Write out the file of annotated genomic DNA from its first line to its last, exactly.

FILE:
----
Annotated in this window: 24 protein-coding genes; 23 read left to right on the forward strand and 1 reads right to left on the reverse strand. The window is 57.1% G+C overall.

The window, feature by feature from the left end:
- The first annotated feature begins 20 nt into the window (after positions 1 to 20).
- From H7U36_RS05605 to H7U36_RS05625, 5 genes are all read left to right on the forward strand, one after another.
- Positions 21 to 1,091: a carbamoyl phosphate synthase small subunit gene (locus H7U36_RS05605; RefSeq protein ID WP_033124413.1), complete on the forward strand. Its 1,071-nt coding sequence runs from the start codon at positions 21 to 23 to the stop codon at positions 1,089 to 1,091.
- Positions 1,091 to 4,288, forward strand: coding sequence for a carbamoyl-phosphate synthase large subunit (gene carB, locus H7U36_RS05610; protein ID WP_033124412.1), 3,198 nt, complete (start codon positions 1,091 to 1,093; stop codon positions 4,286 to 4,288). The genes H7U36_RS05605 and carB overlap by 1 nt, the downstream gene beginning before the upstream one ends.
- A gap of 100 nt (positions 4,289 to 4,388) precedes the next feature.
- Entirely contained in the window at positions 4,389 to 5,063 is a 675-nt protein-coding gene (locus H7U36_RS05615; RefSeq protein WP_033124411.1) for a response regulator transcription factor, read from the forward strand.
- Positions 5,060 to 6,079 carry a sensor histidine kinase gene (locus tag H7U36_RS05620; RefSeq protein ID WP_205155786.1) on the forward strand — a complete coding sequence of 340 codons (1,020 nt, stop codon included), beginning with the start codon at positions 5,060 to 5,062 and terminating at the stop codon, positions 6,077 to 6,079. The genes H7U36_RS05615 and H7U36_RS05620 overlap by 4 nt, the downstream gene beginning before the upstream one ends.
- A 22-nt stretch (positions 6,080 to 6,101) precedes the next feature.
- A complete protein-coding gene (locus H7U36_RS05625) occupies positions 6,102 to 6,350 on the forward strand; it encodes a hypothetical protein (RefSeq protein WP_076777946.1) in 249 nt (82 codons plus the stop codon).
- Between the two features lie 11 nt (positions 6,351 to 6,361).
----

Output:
Annotated in this window: 24 protein-coding genes; 23 read left to right on the forward strand and 1 reads right to left on the reverse strand. The window is 57.1% G+C overall.

The window, feature by feature from the left end:
- The first annotated feature begins 20 nt into the window (after positions 1 to 20).
- From H7U36_RS05605 to H7U36_RS05625, 5 genes are all read left to right on the forward strand, one after another.
- Positions 21 to 1,091: a carbamoyl phosphate synthase small subunit gene (locus H7U36_RS05605; RefSeq protein ID WP_033124413.1), complete on the forward strand. Its 1,071-nt coding sequence runs from the start codon at positions 21 to 23 to the stop codon at positions 1,089 to 1,091.
- Positions 1,091 to 4,288, forward strand: coding sequence for a carbamoyl-phosphate synthase large subunit (gene carB, locus H7U36_RS05610; protein ID WP_033124412.1), 3,198 nt, complete (start codon positions 1,091 to 1,093; stop codon positions 4,286 to 4,288). The genes H7U36_RS05605 and carB overlap by 1 nt, the downstream gene beginning before the upstream one ends.
- A gap of 100 nt (positions 4,289 to 4,388) precedes the next feature.
- Entirely contained in the window at positions 4,389 to 5,063 is a 675-nt protein-coding gene (locus H7U36_RS05615; RefSeq protein WP_033124411.1) for a response regulator transcription factor, read from the forward strand.
- Positions 5,060 to 6,079 carry a sensor histidine kinase gene (locus tag H7U36_RS05620; RefSeq protein ID WP_205155786.1) on the forward strand — a complete coding sequence of 340 codons (1,020 nt, stop codon included), beginning with the start codon at positions 5,060 to 5,062 and terminating at the stop codon, positions 6,077 to 6,079. The genes H7U36_RS05615 and H7U36_RS05620 overlap by 4 nt, the downstream gene beginning before the upstream one ends.
- A 22-nt stretch (positions 6,080 to 6,101) precedes the next feature.
- A complete protein-coding gene (locus H7U36_RS05625) occupies positions 6,102 to 6,350 on the forward strand; it encodes a hypothetical protein (RefSeq protein WP_076777946.1) in 249 nt (82 codons plus the stop codon).
- Between the two features lie 11 nt (positions 6,351 to 6,361).